Mining chips in only 3% to GDP – research group

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The mining industry in the Philippines is useless because it contributes a very small percentage to the country’s economy for the past 20 years, according to a research group.

The research group, Ibon Foundation, said on Thursday the mining industry has had no substantial contribution to the Philippine economy since 1995, or 20 years after the industry allowed entry of foreign firms as stipulated in the 1995 Mining Act.

As of the first quarter of 2015, according to Ibon, which is the latest recorded data on the mining industry, the Philippine economy got only 3 percent of the entire income of the mining industry in the country.

The huge 97 percent for the same period went to the United States and China, among other countries, it said.


Also on Thursday, the Philippine Chamber of Mines, in a recent conference, cited positive gains of the country’s mining industry.

The three-day international mining conference, held at Solaire Resort Hotel and Casino in Manila, focused on the supposedly significant role of the mining industry in the country’s development and in the global economy.

Ibon noted that Philippine economic indicators in terms of the gross domestic product and employment clearly showed that the mining industry produced a very small percentage of the GDP.

Data that it provided revealed that foreign investments in mining fell from $1.45 billion in 2013 to $693.1 million in 2014.

The share of mining in the gross domestic product was only 0.7 percent, while its contribution to employment was only at 0.6 percent.

Government shares from mining in taxes, royalties and fees amounted to P22.83 billion in 2013 or a measly 1.33 percent of total tax revenues.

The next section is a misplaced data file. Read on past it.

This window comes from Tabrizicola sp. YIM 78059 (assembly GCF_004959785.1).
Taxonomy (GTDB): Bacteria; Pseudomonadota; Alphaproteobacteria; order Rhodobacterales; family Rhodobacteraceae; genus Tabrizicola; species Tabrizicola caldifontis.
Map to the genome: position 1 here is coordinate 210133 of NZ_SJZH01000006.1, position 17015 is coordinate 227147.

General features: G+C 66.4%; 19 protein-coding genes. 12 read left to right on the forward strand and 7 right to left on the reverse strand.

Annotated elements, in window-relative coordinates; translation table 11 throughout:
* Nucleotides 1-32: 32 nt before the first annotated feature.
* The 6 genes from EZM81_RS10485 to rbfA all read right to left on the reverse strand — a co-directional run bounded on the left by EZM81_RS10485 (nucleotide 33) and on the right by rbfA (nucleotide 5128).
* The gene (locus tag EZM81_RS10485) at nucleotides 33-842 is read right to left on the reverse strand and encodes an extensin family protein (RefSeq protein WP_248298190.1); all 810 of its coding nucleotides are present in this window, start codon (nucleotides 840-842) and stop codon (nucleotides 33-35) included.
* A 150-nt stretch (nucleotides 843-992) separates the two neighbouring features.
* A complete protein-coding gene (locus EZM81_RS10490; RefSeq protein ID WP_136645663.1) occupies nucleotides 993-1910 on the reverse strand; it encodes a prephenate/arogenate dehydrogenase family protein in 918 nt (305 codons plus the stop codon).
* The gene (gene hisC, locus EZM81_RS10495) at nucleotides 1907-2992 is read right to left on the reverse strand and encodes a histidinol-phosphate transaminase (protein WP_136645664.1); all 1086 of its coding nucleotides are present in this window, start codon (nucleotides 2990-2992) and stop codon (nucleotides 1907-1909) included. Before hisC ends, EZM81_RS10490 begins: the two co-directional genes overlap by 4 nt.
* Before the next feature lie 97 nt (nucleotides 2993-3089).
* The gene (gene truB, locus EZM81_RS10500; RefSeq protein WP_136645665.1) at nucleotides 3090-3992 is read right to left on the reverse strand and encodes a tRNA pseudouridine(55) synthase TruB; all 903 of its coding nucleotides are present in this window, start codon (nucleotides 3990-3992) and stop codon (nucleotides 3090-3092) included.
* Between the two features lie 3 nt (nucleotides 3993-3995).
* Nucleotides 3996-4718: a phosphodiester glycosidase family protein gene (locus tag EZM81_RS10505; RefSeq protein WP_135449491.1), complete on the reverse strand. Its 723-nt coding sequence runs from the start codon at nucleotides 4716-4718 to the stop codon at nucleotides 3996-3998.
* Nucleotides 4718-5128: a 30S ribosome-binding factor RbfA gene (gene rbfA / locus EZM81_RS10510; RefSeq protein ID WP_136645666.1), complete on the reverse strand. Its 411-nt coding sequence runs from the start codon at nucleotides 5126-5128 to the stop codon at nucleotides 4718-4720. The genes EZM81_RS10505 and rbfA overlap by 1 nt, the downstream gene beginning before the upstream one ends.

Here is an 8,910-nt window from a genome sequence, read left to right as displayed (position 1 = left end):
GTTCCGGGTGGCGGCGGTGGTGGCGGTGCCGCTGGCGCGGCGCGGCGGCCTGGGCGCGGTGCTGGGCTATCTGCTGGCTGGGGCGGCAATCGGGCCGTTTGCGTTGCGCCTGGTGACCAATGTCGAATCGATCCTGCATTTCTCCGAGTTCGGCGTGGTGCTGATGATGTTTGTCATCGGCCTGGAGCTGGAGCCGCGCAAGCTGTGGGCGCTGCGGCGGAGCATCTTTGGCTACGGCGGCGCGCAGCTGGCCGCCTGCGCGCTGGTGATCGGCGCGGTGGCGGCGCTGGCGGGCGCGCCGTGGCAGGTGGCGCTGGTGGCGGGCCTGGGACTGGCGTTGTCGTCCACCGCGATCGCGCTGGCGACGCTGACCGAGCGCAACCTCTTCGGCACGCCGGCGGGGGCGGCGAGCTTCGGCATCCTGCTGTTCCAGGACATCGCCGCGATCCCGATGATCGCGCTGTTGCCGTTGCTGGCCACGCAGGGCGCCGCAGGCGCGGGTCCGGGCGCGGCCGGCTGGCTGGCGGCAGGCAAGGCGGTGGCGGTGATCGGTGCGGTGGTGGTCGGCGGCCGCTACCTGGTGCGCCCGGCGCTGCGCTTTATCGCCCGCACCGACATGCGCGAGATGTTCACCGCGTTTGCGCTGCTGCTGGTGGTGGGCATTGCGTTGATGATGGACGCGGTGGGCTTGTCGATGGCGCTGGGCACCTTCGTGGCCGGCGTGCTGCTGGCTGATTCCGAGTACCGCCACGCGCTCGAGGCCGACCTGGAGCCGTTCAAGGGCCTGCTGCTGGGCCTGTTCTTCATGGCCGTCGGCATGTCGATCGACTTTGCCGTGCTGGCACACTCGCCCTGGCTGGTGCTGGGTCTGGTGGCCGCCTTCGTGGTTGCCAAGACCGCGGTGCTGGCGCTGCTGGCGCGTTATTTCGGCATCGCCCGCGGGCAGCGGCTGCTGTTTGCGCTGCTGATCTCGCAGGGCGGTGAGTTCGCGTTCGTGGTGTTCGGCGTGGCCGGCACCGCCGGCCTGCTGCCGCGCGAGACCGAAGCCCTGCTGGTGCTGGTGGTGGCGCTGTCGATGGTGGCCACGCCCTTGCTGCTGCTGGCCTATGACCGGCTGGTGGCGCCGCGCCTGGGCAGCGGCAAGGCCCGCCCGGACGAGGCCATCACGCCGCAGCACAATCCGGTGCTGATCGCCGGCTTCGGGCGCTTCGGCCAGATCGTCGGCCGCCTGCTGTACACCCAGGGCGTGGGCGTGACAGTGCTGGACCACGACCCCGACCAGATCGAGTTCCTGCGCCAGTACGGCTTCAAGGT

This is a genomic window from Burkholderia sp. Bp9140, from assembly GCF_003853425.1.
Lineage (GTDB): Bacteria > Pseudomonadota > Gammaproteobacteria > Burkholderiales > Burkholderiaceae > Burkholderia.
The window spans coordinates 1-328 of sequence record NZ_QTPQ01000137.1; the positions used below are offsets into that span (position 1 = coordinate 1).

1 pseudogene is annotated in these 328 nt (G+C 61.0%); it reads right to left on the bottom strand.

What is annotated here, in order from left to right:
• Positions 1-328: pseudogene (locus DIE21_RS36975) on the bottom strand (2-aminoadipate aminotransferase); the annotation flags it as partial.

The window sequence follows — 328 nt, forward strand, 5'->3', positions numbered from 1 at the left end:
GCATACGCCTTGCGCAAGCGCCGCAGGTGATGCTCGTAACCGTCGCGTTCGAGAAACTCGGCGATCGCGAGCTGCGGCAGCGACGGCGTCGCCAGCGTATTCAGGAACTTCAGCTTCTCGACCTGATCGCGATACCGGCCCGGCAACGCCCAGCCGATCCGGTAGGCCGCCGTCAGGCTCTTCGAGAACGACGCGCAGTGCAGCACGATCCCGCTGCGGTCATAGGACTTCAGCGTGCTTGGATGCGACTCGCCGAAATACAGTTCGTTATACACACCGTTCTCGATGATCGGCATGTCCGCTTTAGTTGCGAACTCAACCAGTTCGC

Ibon said 97 percent of mineral production in the Philippines go to foreign industries, proving the export-oriented nature of Philippine mining.

The industry actually “supports other countries’ industrialization and profit instead of being instrumental in the development of local industries,” the group pointed out.

It said mining is unarguably vital to an economy, but it “has unfortunately been vital to other economies” instead of the Philippines’.

“To illustrate, as the second-biggest automobile producer in the world, the US usually uses 40-60 percent mineral components, computer chips and other electronic products use 60 percent in minerals. For every dollar in the final output, mining contributes 45 cents to electrical equipment and 42 cents to machinery.”

Ibon said the country’s agriculture, industry and service sectors can benefit from mineral products in construction, power, electronics, machinery and transport.

To realize that, it added, the “government must reverse its current pro-foreign mining policy.”

“Minerals are non-renewable resources but the government’s further liberalization of the mining sector is tantamount to giving up the country’s chances for industrialization,” Ibon argued.

NELSON BADILLA

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